In the remote high plains of Peru, a red-hot chunk of rock plummeted from the heavens, making landfall with a tremendous blast. Half a world away, meteorite hunters like Robert Ward (above) got word and rushed to get a piece of the action. Then things got weird.

Jake Naughton

Author: Joshuah Bearman, Allison KeeleyJoshuah Bearman and Allison Keeley

The Mad Scramble to Claim the World’s Most Coveted Meteorite

On the morning of September 15, 2007, station I08BO—an infrasound monitoring post for the Nuclear Test Ban Treaty near La Paz, Bolivia—picked up a series of atmospheric vibrations. It was an explosion at very high altitude, and there was something streaking across the sky, heading southwest at 27,000 mph.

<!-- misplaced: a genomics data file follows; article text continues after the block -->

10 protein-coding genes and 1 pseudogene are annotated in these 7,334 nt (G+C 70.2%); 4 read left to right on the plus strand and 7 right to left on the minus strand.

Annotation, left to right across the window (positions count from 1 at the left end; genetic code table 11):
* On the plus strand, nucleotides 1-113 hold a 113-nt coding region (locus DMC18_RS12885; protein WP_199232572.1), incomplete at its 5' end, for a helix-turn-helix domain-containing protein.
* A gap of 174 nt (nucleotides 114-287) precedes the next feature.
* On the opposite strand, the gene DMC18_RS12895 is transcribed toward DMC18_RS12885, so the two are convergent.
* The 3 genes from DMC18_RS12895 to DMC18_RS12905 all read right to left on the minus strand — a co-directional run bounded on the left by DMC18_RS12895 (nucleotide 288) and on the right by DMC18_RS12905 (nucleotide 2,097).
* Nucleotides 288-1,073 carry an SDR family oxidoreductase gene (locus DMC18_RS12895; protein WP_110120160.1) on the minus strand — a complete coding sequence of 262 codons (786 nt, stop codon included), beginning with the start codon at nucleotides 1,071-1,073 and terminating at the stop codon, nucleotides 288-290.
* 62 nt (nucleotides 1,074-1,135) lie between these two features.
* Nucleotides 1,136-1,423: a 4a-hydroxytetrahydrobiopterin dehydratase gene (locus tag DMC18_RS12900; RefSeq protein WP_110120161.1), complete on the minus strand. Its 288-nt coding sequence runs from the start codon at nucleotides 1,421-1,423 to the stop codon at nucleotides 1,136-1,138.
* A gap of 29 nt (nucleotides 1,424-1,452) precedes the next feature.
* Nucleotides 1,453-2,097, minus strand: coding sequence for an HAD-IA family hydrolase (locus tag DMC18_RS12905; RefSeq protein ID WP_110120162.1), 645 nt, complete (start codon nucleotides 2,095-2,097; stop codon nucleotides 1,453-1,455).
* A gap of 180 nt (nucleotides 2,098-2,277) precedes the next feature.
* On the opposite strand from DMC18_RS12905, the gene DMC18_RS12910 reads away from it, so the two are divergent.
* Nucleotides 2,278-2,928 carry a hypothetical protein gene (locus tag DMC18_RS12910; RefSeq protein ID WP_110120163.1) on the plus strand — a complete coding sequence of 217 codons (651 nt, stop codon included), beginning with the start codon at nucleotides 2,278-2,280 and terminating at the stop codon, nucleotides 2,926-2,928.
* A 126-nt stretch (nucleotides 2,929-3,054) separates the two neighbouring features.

A few minutes later, at about 11:45 am, a brilliant fireball flashed over Carancas, a tiny village at 12,000 feet in Peru’s remote altiplano, a high plain bounded by the Andes. For those on the ground, this celestial visitor was the brightest thing anyone had ever seen in the sky.

A local radio host witnessed the blaze descend behind a hilltop statue of Jesus and rushed to his station to announce the arrival of a UFO. One villager saw the smoky trail and figured it must be Superman. Someone else saw a scorpion falling; he thought it was an antahualla, a mythical creature in local lore that soars from mountaintop to mountaintop at night, cloaked in light, menacing those below…